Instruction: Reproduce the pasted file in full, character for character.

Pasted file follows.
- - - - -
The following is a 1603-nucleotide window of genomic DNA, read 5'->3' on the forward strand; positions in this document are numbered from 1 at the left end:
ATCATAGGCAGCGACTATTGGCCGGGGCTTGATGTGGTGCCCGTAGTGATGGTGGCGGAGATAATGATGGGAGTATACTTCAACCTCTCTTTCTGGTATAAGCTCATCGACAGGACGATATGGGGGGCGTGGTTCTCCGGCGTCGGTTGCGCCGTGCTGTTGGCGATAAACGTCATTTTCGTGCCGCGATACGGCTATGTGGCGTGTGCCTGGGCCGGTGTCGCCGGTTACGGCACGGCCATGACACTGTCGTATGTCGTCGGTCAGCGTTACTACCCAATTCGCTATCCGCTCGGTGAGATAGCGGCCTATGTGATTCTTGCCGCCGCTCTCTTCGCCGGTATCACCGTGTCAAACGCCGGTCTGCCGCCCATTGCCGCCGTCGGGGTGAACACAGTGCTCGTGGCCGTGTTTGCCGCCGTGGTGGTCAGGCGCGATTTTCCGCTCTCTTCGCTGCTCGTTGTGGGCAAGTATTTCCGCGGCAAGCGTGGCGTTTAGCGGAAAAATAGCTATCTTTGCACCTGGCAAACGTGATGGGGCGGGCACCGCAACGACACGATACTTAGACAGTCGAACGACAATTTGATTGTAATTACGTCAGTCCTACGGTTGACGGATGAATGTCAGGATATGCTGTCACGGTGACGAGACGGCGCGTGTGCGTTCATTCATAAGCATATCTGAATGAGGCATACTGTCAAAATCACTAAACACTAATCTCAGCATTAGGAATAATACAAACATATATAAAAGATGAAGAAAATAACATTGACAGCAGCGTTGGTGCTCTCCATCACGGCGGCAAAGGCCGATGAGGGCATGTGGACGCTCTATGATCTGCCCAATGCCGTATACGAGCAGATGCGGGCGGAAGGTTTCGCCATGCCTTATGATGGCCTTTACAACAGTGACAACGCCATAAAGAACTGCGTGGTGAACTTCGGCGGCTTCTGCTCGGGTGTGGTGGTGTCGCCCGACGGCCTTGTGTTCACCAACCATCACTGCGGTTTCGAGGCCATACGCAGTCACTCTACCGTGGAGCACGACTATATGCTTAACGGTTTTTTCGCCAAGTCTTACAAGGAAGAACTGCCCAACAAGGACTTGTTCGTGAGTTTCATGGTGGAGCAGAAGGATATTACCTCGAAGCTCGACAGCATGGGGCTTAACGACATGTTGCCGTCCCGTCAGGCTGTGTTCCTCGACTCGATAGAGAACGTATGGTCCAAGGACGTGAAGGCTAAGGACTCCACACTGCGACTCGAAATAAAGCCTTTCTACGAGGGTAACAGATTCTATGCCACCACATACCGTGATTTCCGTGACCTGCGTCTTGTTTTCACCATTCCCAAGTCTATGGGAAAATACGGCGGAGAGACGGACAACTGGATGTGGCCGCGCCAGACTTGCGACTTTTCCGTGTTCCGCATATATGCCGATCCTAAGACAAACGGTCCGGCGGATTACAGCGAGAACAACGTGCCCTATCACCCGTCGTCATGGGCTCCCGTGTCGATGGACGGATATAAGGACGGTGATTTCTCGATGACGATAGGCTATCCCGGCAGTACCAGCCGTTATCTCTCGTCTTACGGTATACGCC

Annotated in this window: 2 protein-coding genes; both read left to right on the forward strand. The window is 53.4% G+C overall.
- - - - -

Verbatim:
The following is a 1603-nucleotide window of genomic DNA, read 5'->3' on the forward strand; positions in this document are numbered from 1 at the left end:
ATCATAGGCAGCGACTATTGGCCGGGGCTTGATGTGGTGCCCGTAGTGATGGTGGCGGAGATAATGATGGGAGTATACTTCAACCTCTCTTTCTGGTATAAGCTCATCGACAGGACGATATGGGGGGCGTGGTTCTCCGGCGTCGGTTGCGCCGTGCTGTTGGCGATAAACGTCATTTTCGTGCCGCGATACGGCTATGTGGCGTGTGCCTGGGCCGGTGTCGCCGGTTACGGCACGGCCATGACACTGTCGTATGTCGTCGGTCAGCGTTACTACCCAATTCGCTATCCGCTCGGTGAGATAGCGGCCTATGTGATTCTTGCCGCCGCTCTCTTCGCCGGTATCACCGTGTCAAACGCCGGTCTGCCGCCCATTGCCGCCGTCGGGGTGAACACAGTGCTCGTGGCCGTGTTTGCCGCCGTGGTGGTCAGGCGCGATTTTCCGCTCTCTTCGCTGCTCGTTGTGGGCAAGTATTTCCGCGGCAAGCGTGGCGTTTAGCGGAAAAATAGCTATCTTTGCACCTGGCAAACGTGATGGGGCGGGCACCGCAACGACACGATACTTAGACAGTCGAACGACAATTTGATTGTAATTACGTCAGTCCTACGGTTGACGGATGAATGTCAGGATATGCTGTCACGGTGACGAGACGGCGCGTGTGCGTTCATTCATAAGCATATCTGAATGAGGCATACTGTCAAAATCACTAAACACTAATCTCAGCATTAGGAATAATACAAACATATATAAAAGATGAAGAAAATAACATTGACAGCAGCGTTGGTGCTCTCCATCACGGCGGCAAAGGCCGATGAGGGCATGTGGACGCTCTATGATCTGCCCAATGCCGTATACGAGCAGATGCGGGCGGAAGGTTTCGCCATGCCTTATGATGGCCTTTACAACAGTGACAACGCCATAAAGAACTGCGTGGTGAACTTCGGCGGCTTCTGCTCGGGTGTGGTGGTGTCGCCCGACGGCCTTGTGTTCACCAACCATCACTGCGGTTTCGAGGCCATACGCAGTCACTCTACCGTGGAGCACGACTATATGCTTAACGGTTTTTTCGCCAAGTCTTACAAGGAAGAACTGCCCAACAAGGACTTGTTCGTGAGTTTCATGGTGGAGCAGAAGGATATTACCTCGAAGCTCGACAGCATGGGGCTTAACGACATGTTGCCGTCCCGTCAGGCTGTGTTCCTCGACTCGATAGAGAACGTATGGTCCAAGGACGTGAAGGCTAAGGACTCCACACTGCGACTCGAAATAAAGCCTTTCTACGAGGGTAACAGATTCTATGCCACCACATACCGTGATTTCCGTGACCTGCGTCTTGTTTTCACCATTCCCAAGTCTATGGGAAAATACGGCGGAGAGACGGACAACTGGATGTGGCCGCGCCAGACTTGCGACTTTTCCGTGTTCCGCATATATGCCGATCCTAAGACAAACGGTCCGGCGGATTACAGCGAGAACAACGTGCCCTATCACCCGTCGTCATGGGCTCCCGTGTCGATGGACGGATATAAGGACGGTGATTTCTCGATGACGATAGGCTATCCCGGCAGTACCAGCCGTTATCTCTCGTCTTACGGTATACGCC

Annotated in this window: 2 protein-coding genes; both read left to right on the forward strand. The window is 53.4% G+C overall.